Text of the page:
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Mérida
Wednesday, July 6, 2022

If Mérida has a new airport, the old site should be for the people, says mayor

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Veronica Garibay
Veronica Garibayhttp://yucatanmagazine.com
Verónica Garibay Saldaña is a Mexican columnist, communications major, and poetry enthusiast. Sign up for the Yucatán Roundup, a free newsletter, which delivers the week's top headlines every Monday.

Mayor Renán Barrera said he’s on board with Mérida’s new airport project, as long as the 600 hectares of the current airport are used for the benefit of the citizens.

“It is a good idea,” said the mayor, “as long as it is not a simple real estate deal.”

Aerial view of the Mérida airport. Photo: Courtesy

Barrera Concha noted that infrastructure projects such as new airports fall under the purview of state and federal authorities. However, he expressed great optimism regarding the city’s plans for the grounds of the existing airport.

“We have a project that will improve the city with 600 hectares for parks, green areas, recreational places, cultural and educational centers,” said the mayor.

The new airport will likely be integrated into the Mayan Train system, although its location has not been announced. 

Yucatan Gov. Mauricio Vila speculated that the project for the new airport will help the state earn back some of its pre-pandemic luster.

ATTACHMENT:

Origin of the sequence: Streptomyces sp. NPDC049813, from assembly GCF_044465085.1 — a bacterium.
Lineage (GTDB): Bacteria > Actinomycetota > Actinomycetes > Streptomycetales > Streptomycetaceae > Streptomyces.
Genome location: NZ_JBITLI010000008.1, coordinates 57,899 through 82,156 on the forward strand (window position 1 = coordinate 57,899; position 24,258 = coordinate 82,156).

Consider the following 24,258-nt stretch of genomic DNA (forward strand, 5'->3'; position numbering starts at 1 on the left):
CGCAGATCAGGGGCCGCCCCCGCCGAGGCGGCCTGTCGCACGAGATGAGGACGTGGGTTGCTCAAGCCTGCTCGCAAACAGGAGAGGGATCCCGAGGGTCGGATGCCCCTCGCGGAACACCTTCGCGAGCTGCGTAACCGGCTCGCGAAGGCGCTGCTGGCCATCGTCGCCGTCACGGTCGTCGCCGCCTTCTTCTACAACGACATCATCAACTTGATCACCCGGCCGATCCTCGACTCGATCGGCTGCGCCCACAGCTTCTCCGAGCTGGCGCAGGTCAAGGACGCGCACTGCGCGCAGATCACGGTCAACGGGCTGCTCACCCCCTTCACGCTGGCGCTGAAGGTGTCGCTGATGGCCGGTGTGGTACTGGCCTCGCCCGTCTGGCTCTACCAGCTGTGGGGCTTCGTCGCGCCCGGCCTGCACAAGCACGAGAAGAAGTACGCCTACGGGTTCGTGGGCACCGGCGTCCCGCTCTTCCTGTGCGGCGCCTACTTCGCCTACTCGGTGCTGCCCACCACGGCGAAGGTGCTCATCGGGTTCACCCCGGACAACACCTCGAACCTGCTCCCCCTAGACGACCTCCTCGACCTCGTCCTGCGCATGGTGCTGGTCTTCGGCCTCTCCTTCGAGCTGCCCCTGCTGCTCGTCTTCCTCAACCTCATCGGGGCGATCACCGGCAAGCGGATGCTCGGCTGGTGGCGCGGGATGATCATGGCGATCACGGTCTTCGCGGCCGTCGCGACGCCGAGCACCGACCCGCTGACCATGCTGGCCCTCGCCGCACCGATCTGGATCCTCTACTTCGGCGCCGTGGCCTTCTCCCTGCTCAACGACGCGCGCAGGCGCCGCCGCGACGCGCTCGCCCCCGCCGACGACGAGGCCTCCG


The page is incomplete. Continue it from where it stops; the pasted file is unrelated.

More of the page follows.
Current Mérida airport has undergone expansions and renovations recently. Photo: Courtesy

“The relocation of the Merida Airport is moving forward and will be carried out through significant private investment. It will contribute to the economic reactivation of the state and will bring diverse benefits to the Yucatecan population,” said Vila Dosal.

He emphasized that the state’s government will not make any investments for the relocation. 

The cost for the project has been estimated at around 10 billion pesos, which are said to come from private investors. Authorities claim that the relocation would generate around 8,000 jobs for the construction sector.

But critics are questioning the need for a new airport at all, especially given the size and capacity of the existing infrastructure. 

Mérida’s airport slowly welcomes more passengers. Photo: Courtesy

Mérida’s airport handles an annual average of 3 million passengers and 20 airlines. Yearly arrivals have increased by at least 15% in the last decade.

Just last year, a four-year plan coordinated by ASUR was being carried out in the current airport, with an investment of 2.5 billion pesos. 

The state’s economy suffered a hit after the first pandemic year. It saw a fall somewhere between 2 and 5% while extreme poverty grew from 6.5 to 11.3%.

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